Letter from South Korea
by Carol HJ Park
Carol is a strategic PR and communications practitioner, skilled in managing corporate communication and crisis management clients, as well as stakeholder relations programs in diverse sectors including finance and consumer brands. In addition to her experience at an agency, Carol also held positions in inhouse roles at Fidelity and New York Life, both in Seoul, overseeing both communications and brand.
PR is a relatively young area here in South Korea, but a very fast-growing one. PR as a service began with the 1988 Summer Olympic Games when South Korea had to outsource the overseas PR of this worldwide sports event to an international agency. Even then, outsourcing of PR services had been much less prevalent since most South Korean companies prefer to guard their public relationships very tightly. The trend is changing with cultural shifts in the workplace that tolerates less personal interaction and cronyism, and with changes in the media landscape affected by the internet and social media.
The communication industry in South Korea will continue to grow and gain in importance with the developments seen in mass media and social media. However, rather than information dissemination (one-way), of greater importance will be engagement (two-way or multi) and credibility, and in that context, the emphasis of the industry will be on PR rather than on advertising. Three keywords that will underscore the development direction of the industry: issue management, depth of information, and time charge. First, as the media and communication environment changes we can expect to see a much greater need for issue management. News is created and reported 24/7 and brand commentary is all over the social media, ready to spread like wildfire at any moment. This speed of dissemination is no longer dictated by a specific time or channel so we just need to be ready. Second, with the development of artificial intelligence, commoditized services such as press releases and daily news clippings are being sought less while in-depth, data-driven content is in greater demand, so we expect to see a rise in agencies offering specialized PR services. This will inevitably impact that way agencies are managed, and we will see a greater shift towards a time charge system much like lawyers or management consultants.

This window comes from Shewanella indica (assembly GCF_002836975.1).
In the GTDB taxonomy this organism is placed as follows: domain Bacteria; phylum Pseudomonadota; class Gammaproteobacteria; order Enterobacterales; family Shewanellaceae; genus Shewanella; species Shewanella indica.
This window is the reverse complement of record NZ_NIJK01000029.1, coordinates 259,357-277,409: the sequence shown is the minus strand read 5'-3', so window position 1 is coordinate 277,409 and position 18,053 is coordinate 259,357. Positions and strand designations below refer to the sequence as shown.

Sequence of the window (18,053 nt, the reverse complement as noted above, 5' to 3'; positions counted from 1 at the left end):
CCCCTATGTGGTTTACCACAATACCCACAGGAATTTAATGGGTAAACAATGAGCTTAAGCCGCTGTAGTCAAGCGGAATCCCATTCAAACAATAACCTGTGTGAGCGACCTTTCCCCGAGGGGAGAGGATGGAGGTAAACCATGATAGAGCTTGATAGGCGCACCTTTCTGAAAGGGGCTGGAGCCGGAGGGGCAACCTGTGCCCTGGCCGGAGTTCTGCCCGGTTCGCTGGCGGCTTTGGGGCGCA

People new to South Korea’s public relations environment should be aware of a few things – Korean Sentiment Law, language, and a Korean reporter’s approach to reporting. Korean Sentiment Law is not an actual law but another term for public sentiment. Neither foreign nor local companies or entities are free from a backlash in this area and can result in consumer boycotts of products or even leads to investigations by regulatory authorities which can have severe legal repercussions. Many times the approach of foreign entities goes against the grain and when things are lost in translation, the situation becomes worse. For the majority of Korean media, text needs to be translated into Korean and include locally relevant contents, while interviews require an interpreter. One important point to remember is that Korean media do not agree to quote checks before publication. They also do not like to feel they have been “left out”; if you invite only a handful of “selected” media to a media briefing, the ones who were not “selected” will let you know how they feel.
Finally, the most important point to be mindful of for people who want to work in communications in Korea is Korean language proficiency. As with any country, clear communication requires a good level of language proficiency. Due to the difference in grammar structure between English and Korean, it is difficult to be fully proficient in both, as it requires a truly dichotomous mindset. Nevertheless, a certain level of proficiency in Korean language will be necessary.